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16 October 2014
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The Titanic
by Andrews Memorial Primary School

Belfast is the birthplace of the "unsinkable" Titanic, the most magnificent vessel of her time, doomed to hit a giant iceberg on her maiden and final voyage.

Greater Belfast

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The Titanic - Andrews Memorial Primary School

Painting by Ross Campbell, Andrews Memorial Primary School
Painting by Ross Campbell,
Andrews Memorial Primary School

The unsinkable ship

Belfast is the birthplace of the "unsinkable" Titanic, the most magnificent vessel of her time, doomed to hit a giant iceberg on her maiden and final voyage.




2002 saw the 90th Anniversary of the extraordinary day (2nd April 1912) when she left Belfast for the first and last time.


Andrews Memorial Hall, Comber
Andrews Memorial Hall, Comber

The designer

Belfast is not the only place in Northern Ireland to feel a special connection with the ill-fated ship. Comber in County Down was the home of Thomas Andrews, Chief Designer of the Titanic. Lost in the disaster, his epitaph 'Heroic unto death' indicates the selfless manner of his dying. Eyewitness accounts of the final minutes before the vessel sank below the waves, tell of him throwing deckchairs overboard in an attempt to help people struggling for life in the freezing water.

In 1914 the 'Thomas Andrews Jnr. Shipbuilder, Memorial Hall' was built in his memory (see adjacent photograph, taken by Colin Booth) and the hall is now an integral part of the Andrews Memorial Primary School which bears his name. Today its pupils continue to be proud of Thomas Andrews' achievements and their town's links with this great ship.

The link below has more information on Thomas Andrews and Comber itself -
welcome to Comber....


Display by P4 pupils of Andrews Memorial PS, Comber
Display by P4 pupils of
Andrews Memorial Primary School, Comber

The Andrews Hall

The Andrews have been a prominent family in Comber for at least seven generations and it was they who provided ninety per cent of the original funding for the hall, with the remaining costs being met by public donations. For many years the Andrews Hall provided a social centre for the people of Comber, until in the 1970's it became the focal point for a new primary school.

Over the years pupils of the Andrews Memorial Primary School have produced some wonderful exhibitions about the Titanic. 2002 is no exception and, as Beth Gregg and Ryan Brown told the your place and mine team , the P4 classes have put together a display of their work in the hall.

( Listen to Beth Gregg and Ryan Brown)


Display by pupils at Andrews Memorial School, Comber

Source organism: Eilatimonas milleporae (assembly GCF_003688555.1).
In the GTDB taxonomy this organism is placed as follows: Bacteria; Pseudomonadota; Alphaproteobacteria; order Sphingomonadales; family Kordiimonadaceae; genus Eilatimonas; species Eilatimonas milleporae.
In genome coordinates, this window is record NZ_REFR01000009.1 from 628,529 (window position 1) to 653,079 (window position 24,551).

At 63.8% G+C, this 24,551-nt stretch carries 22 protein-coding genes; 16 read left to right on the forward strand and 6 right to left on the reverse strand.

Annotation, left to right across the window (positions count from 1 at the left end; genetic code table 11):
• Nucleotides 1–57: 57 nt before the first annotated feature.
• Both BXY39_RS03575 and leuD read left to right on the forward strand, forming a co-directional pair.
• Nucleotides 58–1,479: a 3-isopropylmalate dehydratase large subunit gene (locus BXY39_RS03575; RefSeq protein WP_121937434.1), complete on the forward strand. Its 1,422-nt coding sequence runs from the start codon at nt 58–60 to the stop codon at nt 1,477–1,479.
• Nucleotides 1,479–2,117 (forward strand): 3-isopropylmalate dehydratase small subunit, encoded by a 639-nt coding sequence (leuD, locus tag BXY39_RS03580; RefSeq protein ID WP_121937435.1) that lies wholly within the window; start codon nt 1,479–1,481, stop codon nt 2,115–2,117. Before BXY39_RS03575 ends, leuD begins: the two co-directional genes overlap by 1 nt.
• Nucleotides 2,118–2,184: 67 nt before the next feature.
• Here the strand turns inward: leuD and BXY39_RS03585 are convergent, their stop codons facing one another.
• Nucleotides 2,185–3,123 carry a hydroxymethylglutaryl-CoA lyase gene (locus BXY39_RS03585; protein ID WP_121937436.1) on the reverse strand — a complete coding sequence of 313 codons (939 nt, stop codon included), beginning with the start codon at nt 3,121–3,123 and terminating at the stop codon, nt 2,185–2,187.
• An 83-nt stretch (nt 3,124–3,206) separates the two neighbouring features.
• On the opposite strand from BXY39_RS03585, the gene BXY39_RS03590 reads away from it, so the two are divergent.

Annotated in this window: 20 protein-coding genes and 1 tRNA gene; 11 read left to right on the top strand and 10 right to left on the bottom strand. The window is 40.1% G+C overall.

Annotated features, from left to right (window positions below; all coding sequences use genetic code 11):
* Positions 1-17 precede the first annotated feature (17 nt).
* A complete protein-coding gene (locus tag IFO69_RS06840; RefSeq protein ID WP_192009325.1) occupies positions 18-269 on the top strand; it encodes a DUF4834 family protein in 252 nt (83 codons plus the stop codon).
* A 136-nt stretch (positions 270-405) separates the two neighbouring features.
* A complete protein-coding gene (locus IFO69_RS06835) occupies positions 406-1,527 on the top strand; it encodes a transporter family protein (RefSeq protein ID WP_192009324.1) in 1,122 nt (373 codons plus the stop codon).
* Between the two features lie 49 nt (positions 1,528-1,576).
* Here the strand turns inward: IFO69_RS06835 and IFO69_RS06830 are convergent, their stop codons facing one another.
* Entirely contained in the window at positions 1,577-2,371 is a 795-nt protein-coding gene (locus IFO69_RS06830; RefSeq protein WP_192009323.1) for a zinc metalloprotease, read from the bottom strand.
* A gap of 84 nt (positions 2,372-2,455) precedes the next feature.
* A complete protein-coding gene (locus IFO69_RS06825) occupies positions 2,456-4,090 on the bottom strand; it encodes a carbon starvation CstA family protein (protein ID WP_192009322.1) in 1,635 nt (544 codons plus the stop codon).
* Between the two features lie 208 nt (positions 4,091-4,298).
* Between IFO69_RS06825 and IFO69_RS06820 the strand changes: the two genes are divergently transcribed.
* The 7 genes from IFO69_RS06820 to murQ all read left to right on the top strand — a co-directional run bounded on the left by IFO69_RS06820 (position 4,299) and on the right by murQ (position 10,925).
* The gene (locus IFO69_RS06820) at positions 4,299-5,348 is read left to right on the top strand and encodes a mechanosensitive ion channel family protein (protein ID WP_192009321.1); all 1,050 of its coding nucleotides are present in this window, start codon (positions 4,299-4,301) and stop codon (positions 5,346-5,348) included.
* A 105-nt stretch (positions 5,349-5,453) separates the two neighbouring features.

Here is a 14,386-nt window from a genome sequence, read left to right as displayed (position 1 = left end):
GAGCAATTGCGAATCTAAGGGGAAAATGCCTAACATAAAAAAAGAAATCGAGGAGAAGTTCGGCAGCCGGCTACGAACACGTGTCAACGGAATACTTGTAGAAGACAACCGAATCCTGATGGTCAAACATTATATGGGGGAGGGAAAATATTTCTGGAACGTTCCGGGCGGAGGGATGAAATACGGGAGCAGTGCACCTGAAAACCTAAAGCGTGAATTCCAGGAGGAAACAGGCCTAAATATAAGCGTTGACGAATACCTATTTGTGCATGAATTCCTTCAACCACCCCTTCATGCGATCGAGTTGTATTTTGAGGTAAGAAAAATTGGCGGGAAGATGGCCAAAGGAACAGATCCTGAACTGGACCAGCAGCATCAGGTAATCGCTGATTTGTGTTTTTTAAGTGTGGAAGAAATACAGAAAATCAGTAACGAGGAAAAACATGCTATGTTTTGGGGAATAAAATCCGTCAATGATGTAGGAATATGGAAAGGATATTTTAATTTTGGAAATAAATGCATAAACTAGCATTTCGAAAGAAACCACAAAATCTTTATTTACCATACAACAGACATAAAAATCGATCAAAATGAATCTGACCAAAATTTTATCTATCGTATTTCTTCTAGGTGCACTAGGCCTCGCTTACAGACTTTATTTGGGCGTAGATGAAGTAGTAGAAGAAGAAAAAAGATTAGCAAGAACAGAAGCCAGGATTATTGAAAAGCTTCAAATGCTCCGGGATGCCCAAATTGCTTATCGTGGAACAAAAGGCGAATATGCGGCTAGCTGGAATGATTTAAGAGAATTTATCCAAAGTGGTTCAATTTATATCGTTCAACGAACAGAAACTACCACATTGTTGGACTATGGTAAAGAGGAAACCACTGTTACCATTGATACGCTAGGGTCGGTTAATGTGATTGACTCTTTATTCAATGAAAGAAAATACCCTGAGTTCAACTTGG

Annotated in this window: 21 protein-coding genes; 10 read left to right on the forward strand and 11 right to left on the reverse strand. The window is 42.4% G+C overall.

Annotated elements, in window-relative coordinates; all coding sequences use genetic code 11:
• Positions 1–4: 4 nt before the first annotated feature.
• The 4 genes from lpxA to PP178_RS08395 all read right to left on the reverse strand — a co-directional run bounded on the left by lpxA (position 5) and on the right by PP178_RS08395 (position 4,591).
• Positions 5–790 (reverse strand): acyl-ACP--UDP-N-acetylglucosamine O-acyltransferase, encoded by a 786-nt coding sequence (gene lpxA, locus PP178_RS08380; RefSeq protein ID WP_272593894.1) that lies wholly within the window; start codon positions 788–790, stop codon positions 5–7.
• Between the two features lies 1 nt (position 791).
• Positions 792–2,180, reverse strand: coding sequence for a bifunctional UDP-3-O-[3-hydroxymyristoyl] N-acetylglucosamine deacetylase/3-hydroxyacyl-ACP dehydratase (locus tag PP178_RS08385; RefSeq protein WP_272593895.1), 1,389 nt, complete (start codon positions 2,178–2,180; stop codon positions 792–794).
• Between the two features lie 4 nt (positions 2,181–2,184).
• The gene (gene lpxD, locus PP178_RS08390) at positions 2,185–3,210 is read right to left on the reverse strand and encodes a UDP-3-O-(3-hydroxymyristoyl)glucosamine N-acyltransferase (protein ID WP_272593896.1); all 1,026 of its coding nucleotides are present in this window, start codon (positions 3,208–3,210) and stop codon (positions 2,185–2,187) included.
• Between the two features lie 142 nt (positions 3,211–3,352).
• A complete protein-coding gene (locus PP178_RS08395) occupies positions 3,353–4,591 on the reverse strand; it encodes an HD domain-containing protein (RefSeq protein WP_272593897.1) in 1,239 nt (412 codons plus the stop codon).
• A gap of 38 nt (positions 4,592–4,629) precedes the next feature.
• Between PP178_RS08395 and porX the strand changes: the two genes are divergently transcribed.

Other P4 pupils shared their thoughts about the Titanic...


"...one of the most amazing ships in the world
...there were 4 funnels but one was fake, because it was just for show and to help the Titanic look balanced.
... our school is named after Thomas Andrews."
(Joel Murray - Listen)

_________________________

"...I think the people must have been excited to see such a large ship leaving Belfast
...I think the builders should have listened to Thomas Andrews and put more lifeboats on instead of amusements...
...I feel sad that so many lost their lives."
(Jennie Gouck - Listen)

_________________________

"...it is fascinating how it could still keep going even if 4 of the watertight compartments were flooded.
...inside it had a heated swimming pool, a gym and magnificent first class dining rooms
...703 people got away."
(Emma Taylor - Listen)

_________________________

"...I think the story of Titanic was amazing
...but now I understand that it was built for 2,206 people to be on board."
(Nicola Jelly - Listen)

If you have a Titanic tale to tell, or there's a link between the Titanic and your family or area - we'd love to hear from you.


Andrews Memorial pupil Hannah Sloan has a poem
written by her great, great aunt who went to school
with Thomas Andrews.
Listen to Hannah read the first verse.



Picture by Luke Donaghy-Bell P4
Picture by Luke Donaghy-Bell P4
The Titanic 1912

What means that dark cloud gathering, Upon the sweet spring sky
What means that wail of anguish, We hear with many's a sigh
What means the muffled bells tolling, And flags at half mast fly
Oh tell the meaning gently, In accents sad and low
For far across the ocean, Has sped the tale of woe
It tells us the Titanic. Has sunk beneath the main
With sixteen hundred souls on board, Who will n'eer return again.



Picture by Corey Gilmore P4
Picture by Corey Gilmore P4
They little thought who joined that ship, Upon her maiden voyage
That beneath the Atlantic wave, Shewould be their sepulchure
For there today in that lone grave, Sleeps science, wealth and fame
With their humbler brothers, And toilers of the main
Brave sons of Erin to sleep there, Who were forced by want to roam
And seek a fairer fortune, In a foreign land
In sorrow they were forced to part, From friends and loved ones dear.



Picture by Glenn Baillie P4
Picture by Glenn Bailie P4
And their last sight of Erin's shores, Looked dim through bitter tears
As they listened to the echo, Of that old familiar strain
Come back, oh come back to Erin again,
But alas they are gone, They will come back no more,
For they sleep in the deep Neath the wild western wave,
Where no loved one may ever weep o'er their lone grave,
But in their homes where loved one weep in sorrow and in pain
Their memory like old Erin's shores, Shall ever fresh remain.



Poem written by Glenn Baillie
Poem written by Glenn Baillie
Poem written by Andrew Thompson
Poem written by Andrew Thompson


If you have a Titanic tale to tell, or there's a link between the Titanic and your family or area - we'd love to hear from you. Use the form at the bottom of the page or e-mail ypam-online@bbc.co.uk .

Check the Titanic Media Archive


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